by Greg Mayer
In a follow up to her article on ghostwriting of medical papers by pharamaceutical companies (which I noted previously), Natasha Singer reports in today’s New York Times that a key senator is looking to halt the practice.
Senator Charles E. Grassley, an Iowa Republican who has led a long-running investigation of conflicts of interest in medicine, is starting to put pressure on the National Institutes of Health to crack down on the practice.
That is significant because the N.I.H., a federal agency in Bethesda, Md., underwrites much of the country’s medical research. Many of the nation’s top doctors depend on federal grants to support their work, and attaching fresh conditions to those grants could be a powerful lever for enforcing new ethical guidelines on the universities.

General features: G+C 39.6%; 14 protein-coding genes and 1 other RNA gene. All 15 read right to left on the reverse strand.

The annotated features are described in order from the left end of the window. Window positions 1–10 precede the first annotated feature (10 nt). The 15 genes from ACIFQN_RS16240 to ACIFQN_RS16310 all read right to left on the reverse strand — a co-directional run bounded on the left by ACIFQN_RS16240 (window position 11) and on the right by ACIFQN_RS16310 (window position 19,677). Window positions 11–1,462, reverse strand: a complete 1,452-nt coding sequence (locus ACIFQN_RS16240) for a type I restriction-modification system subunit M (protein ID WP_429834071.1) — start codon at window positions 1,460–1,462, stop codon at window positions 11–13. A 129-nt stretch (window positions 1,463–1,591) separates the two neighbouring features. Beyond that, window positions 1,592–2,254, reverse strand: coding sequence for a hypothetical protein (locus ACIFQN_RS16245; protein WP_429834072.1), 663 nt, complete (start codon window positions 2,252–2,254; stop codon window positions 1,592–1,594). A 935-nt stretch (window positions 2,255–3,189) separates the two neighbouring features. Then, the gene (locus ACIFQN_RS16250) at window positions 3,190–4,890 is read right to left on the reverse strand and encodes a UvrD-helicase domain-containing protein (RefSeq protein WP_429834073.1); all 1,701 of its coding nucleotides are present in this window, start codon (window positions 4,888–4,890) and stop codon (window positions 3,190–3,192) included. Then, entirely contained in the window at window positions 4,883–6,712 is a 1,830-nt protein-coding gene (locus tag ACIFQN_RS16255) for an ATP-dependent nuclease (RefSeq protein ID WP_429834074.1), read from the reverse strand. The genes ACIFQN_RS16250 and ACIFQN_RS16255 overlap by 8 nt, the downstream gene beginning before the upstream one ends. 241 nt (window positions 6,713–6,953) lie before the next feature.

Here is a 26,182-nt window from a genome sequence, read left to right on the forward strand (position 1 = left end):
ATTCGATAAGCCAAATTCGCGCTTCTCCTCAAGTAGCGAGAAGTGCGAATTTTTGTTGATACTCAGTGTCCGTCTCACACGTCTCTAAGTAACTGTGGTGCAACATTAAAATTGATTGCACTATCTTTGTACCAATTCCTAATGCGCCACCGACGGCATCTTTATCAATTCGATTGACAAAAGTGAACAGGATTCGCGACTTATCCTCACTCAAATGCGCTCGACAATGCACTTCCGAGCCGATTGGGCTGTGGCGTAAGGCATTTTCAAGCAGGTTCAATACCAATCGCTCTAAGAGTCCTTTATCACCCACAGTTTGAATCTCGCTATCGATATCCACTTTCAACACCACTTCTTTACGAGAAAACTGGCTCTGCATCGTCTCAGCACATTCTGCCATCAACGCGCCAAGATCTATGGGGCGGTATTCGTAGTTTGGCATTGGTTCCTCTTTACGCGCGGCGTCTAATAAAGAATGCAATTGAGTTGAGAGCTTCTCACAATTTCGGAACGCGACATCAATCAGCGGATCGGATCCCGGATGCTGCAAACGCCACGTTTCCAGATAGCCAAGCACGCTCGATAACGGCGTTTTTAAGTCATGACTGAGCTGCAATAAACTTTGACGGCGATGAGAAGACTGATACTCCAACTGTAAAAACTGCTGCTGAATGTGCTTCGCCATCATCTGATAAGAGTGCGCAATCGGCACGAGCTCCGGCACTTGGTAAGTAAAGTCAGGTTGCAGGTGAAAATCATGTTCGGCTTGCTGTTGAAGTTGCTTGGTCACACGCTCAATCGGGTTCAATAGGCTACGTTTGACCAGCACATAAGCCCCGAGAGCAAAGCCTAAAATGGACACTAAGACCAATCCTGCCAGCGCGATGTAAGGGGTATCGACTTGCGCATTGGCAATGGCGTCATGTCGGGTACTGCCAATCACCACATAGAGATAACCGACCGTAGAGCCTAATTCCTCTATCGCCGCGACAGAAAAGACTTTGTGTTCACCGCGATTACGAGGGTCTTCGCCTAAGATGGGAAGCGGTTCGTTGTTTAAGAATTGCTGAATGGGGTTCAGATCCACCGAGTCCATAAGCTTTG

The shocking practice is to hire writers to craft papers favorable to the pharmaceutical company, and then have an academic physician’s name appear as the author of the paper when submitted to a medical journal. Although this seems bizarre to a biologist, a professor at the medical school at the flagship campus of my own university is quoted by Singer as saying, “This happens all the time.” (The quoted professor did not engage in the practice.)